How does Stopper measure goal kicks? As we get ready for an all-Canadian MLS conference show-down, we thought we’d use the break to look back at some Distribution results for David Ousted at the half way mark of the season.

If you look at the chart, you’ll see goal kicks measured as either successful or unsuccessful, with most recent games on the left and older games on the right. What makes a goal kick successful? Since the objective in football is to score goals, and to score goals you need possession of the ball, it follows that a goal kick that leads to continued possession is “positive” and one that turns the ball over is “negative”. Is the player able to receive the ball? Are they able to continue the play? Were they able to make a pass or hold the ball? If so, Stopper considers that a successful goal kick.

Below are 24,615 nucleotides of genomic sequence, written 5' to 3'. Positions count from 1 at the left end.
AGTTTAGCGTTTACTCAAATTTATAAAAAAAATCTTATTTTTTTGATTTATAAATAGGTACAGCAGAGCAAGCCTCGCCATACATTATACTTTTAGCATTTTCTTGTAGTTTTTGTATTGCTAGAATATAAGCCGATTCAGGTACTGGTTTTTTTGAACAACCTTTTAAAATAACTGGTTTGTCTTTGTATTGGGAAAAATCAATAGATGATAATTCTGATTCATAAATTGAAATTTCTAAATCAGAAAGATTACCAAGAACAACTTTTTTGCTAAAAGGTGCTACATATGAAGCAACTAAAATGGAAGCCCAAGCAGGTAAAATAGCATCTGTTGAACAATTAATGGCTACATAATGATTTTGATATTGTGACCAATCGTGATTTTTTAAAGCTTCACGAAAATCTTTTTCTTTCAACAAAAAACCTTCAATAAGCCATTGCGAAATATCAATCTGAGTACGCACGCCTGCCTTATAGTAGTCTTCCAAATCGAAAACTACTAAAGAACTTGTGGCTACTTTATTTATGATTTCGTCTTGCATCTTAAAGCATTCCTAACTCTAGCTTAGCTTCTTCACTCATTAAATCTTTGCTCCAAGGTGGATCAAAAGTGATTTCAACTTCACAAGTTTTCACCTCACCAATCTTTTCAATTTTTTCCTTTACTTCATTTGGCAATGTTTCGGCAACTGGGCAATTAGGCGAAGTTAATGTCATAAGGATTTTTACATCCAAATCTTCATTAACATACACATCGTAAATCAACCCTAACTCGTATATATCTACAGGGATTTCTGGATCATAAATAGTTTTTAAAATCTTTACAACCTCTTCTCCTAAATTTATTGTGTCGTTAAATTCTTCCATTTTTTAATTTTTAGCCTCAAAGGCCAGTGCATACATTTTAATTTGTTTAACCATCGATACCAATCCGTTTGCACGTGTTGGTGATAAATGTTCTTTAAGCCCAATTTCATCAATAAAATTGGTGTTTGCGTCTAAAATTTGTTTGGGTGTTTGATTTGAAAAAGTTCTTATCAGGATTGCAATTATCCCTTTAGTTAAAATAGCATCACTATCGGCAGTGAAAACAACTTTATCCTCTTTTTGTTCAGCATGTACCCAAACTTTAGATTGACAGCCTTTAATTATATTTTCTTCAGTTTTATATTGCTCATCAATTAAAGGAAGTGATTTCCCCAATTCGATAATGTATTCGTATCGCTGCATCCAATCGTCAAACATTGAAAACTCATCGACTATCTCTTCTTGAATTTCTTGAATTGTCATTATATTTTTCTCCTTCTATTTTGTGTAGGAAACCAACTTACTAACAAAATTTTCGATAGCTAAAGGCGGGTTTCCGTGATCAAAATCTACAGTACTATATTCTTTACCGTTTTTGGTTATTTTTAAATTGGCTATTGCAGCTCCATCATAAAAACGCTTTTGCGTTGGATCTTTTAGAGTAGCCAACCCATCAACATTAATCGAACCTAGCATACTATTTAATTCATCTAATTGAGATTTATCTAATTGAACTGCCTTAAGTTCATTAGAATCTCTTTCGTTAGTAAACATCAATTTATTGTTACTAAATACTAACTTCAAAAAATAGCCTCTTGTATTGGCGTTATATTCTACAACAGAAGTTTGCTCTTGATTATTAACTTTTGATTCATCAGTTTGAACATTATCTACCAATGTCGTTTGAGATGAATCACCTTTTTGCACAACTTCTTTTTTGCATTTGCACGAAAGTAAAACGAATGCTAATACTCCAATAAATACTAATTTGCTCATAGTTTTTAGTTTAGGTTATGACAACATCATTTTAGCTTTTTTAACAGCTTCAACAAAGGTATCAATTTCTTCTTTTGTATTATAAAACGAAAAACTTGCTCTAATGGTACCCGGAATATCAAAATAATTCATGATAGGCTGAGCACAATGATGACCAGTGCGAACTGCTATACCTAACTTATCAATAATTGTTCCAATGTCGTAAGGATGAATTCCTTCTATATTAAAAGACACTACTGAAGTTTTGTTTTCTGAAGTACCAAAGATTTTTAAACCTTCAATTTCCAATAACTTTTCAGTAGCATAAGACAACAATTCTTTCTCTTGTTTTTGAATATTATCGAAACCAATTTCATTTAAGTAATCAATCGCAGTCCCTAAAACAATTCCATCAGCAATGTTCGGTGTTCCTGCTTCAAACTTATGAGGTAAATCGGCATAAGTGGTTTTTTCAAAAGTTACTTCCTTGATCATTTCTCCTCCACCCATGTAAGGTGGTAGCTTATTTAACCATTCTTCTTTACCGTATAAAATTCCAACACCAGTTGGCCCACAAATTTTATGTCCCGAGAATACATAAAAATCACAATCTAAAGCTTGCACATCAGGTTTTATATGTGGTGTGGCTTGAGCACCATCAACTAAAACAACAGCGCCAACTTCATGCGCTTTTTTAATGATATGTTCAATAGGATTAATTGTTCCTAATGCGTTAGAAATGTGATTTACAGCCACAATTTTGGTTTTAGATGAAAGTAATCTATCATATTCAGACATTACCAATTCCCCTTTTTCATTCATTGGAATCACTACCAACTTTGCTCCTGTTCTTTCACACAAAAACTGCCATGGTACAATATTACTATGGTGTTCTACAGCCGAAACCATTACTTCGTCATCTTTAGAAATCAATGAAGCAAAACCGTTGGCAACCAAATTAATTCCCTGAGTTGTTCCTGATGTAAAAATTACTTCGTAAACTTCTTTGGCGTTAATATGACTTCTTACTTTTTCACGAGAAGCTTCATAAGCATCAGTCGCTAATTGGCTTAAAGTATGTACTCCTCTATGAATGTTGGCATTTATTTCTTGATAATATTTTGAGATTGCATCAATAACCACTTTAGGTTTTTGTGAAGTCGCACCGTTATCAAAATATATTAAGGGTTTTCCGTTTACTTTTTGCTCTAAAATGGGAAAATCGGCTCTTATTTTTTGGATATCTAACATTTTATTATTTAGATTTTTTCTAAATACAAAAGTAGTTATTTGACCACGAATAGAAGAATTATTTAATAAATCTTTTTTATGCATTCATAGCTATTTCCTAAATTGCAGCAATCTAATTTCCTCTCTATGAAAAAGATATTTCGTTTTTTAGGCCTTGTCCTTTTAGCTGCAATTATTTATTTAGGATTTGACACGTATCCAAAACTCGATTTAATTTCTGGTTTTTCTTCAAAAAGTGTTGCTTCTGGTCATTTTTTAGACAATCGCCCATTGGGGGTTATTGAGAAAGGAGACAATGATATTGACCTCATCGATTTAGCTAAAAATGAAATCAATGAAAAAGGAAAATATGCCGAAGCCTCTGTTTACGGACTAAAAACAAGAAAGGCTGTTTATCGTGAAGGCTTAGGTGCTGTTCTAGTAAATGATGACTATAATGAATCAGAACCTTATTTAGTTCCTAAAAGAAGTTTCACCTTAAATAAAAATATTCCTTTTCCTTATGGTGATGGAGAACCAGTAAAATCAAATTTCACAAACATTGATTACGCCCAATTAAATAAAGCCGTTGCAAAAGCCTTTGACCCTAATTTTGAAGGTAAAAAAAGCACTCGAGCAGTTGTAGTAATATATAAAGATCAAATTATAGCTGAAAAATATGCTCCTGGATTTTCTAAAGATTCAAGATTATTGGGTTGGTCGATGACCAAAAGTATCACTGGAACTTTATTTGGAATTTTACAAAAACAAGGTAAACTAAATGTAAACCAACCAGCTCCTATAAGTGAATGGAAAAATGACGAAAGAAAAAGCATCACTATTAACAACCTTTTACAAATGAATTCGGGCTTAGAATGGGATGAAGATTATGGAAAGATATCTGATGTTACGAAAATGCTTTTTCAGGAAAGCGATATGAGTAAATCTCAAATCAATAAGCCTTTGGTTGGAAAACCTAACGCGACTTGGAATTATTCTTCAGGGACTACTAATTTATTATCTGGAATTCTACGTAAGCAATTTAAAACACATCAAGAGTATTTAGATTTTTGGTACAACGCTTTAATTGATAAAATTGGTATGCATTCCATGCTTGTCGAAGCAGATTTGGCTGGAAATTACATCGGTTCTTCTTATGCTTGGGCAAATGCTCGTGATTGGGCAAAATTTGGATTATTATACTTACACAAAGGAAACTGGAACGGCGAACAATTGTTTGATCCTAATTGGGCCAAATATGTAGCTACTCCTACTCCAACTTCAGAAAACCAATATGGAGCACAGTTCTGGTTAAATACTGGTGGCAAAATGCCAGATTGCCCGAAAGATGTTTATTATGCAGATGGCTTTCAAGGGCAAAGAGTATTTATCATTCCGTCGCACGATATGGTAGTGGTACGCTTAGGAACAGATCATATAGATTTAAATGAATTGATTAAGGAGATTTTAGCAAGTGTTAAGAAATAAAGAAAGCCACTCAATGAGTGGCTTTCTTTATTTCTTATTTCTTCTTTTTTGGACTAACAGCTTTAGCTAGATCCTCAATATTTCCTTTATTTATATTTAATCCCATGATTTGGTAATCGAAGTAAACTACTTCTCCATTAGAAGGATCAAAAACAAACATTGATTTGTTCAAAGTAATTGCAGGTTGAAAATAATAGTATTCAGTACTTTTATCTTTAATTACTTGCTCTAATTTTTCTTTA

Obviously, the skill of the receiving player and of the opposing defence affect the outcome of a goal kick as well. But it’s up to the goalkeeper to weigh those considerations and make a decision that will generate goal-scoring opportunities. If the opposing defence is strong in the air, then continually sending long balls creates a low percentage environment. If they are weak in the air, then a long ball creates high percentage conversion opportunities.

For example, this chart shows that against the Galaxy in Game 5, Vancouver had significant ball turnover on goal kicks vs against Sporting Kansas in Game 9, where a higher percentage of goal kicks were converted to successful plays. In the same games, it was interesting to note successful distribution from a back pass was also significantly lower as a percentage vs the Galaxy than vs Sporting Kansas, with the latter match featuring both 100% conversion and more than double the number of back passes.

Next week we’ll look at Saves and Goals over the course of the Whitecaps season.

NOTE: 4th last game is a blank test game.